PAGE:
So, for example, metacpan.org is a catalyst app using elasticsearch as a backend and people are using assorted other non-relational things and getting on just fine … and back in 2006, the usual ORM switched from Class::DBI to DBIx::Class and it wasn’t a big deal (though DBIx::Class got featureful enough that people’s attempts to obsolete it have probably resulted in more psychiatric holds than they have CPAN releases) and a while back we swapped out our own Catalyst::Engine:: system for Plack code implementing the PSGI spec, and that wasn’t horribly painful and opened up a whole extra ecosystem (system for handling HTTP environment abstraction).
Even in companies conservative enough to be still running 5.8.x Perl, most of the time you still tend to find that they’ve updated the ecosystem to reasonably recent versions, so they’re sharing the same associated toolkits as the new build code in Greenfield projects. So we try and avoid ending up too out of date without breaking existing production code gratuitously, and nudge people towards more modern patterns of use and not interfere with people who love the bleeding edge, but not force that on the users we have who don’t either. So sometimes things take longer to land than people might like. There’s a lot of stuff to understand, but if you’re thinking in terms of core business technology rather than hacking something out that you’ll rewrite entirely in a year when Google buys you or whatever, I think it’s a pretty reasonable set of trade-offs.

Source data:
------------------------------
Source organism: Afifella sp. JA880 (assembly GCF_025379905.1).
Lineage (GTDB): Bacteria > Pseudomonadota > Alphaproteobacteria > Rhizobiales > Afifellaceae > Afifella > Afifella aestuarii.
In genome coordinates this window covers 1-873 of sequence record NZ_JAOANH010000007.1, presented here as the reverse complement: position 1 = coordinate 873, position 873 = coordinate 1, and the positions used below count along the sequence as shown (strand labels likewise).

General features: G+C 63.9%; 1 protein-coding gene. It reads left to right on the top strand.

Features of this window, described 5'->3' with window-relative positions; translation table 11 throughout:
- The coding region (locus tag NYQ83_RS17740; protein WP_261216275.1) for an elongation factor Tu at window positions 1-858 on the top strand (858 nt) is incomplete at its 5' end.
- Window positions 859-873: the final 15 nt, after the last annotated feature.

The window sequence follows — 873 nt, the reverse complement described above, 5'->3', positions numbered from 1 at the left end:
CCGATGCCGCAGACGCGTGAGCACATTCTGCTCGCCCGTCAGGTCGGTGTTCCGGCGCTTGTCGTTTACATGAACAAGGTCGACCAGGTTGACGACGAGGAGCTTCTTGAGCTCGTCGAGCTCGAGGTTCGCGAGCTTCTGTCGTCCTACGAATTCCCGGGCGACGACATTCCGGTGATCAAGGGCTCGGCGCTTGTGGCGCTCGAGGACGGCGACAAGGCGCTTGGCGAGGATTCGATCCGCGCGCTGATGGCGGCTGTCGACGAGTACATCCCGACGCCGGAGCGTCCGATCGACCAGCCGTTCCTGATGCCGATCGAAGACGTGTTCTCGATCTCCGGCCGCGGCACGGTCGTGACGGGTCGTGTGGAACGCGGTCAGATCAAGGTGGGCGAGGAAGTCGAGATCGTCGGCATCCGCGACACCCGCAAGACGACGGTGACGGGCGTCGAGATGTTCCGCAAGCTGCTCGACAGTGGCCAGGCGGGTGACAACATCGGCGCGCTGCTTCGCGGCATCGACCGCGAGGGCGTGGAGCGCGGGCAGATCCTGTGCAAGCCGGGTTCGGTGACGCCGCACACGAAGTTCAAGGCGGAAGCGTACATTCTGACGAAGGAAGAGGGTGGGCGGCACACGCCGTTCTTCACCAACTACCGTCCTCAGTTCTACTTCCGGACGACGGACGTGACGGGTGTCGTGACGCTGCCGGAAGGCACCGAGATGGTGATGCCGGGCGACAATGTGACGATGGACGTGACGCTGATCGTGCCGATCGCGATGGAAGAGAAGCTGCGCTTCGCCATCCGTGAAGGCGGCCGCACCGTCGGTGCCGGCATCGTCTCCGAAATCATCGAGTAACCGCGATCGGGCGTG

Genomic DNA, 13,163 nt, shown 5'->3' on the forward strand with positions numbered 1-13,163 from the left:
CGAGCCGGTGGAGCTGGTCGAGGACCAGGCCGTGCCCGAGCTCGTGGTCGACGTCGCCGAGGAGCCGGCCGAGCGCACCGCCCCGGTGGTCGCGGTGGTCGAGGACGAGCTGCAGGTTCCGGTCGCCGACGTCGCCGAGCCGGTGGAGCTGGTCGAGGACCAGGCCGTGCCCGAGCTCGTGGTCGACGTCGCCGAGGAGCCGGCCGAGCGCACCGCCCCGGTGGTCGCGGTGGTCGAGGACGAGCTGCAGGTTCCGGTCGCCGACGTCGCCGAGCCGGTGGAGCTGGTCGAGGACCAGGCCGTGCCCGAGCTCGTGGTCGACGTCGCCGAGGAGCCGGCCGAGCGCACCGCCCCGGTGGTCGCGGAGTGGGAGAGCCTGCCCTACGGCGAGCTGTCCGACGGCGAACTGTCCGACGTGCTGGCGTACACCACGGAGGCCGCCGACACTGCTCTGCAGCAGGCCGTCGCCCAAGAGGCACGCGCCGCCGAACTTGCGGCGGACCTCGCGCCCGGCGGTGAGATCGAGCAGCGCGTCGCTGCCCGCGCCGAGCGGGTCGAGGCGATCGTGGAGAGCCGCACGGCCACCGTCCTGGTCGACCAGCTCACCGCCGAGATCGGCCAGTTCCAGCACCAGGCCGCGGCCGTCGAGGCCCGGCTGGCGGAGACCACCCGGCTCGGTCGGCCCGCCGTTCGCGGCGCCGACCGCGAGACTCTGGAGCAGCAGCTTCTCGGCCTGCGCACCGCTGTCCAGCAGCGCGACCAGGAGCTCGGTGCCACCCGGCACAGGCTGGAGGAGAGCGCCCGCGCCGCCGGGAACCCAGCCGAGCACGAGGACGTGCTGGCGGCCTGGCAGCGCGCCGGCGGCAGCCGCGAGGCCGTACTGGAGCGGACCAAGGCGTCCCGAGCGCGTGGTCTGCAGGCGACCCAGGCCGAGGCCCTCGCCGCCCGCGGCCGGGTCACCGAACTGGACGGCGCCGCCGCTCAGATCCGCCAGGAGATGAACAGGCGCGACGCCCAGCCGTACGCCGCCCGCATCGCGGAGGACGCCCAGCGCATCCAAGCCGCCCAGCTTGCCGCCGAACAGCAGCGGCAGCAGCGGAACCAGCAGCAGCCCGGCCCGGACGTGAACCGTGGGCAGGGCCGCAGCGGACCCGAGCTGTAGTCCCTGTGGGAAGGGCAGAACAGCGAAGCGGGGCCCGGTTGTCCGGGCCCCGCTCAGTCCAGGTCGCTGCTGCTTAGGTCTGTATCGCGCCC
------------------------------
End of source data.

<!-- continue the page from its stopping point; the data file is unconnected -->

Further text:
In the forthcoming third and last part of the interview, we talk about the the other Perl frameworks Dancer and Mojolicious, in which direction is the project moving, and whether Perl 6 is a viable option for Web development
Nikos Vaggalis has a BSc in Computer Science and a MSc in Interactive Multimedia. He works as a Database Developer with Linux and Ingres, and programms in both Perl and C#. He is interested in anything related to the RDBMS and loves crafting complex SQL queries for generating reports. As a journalist, he writes articles, conducts interviews and reviews technical IT books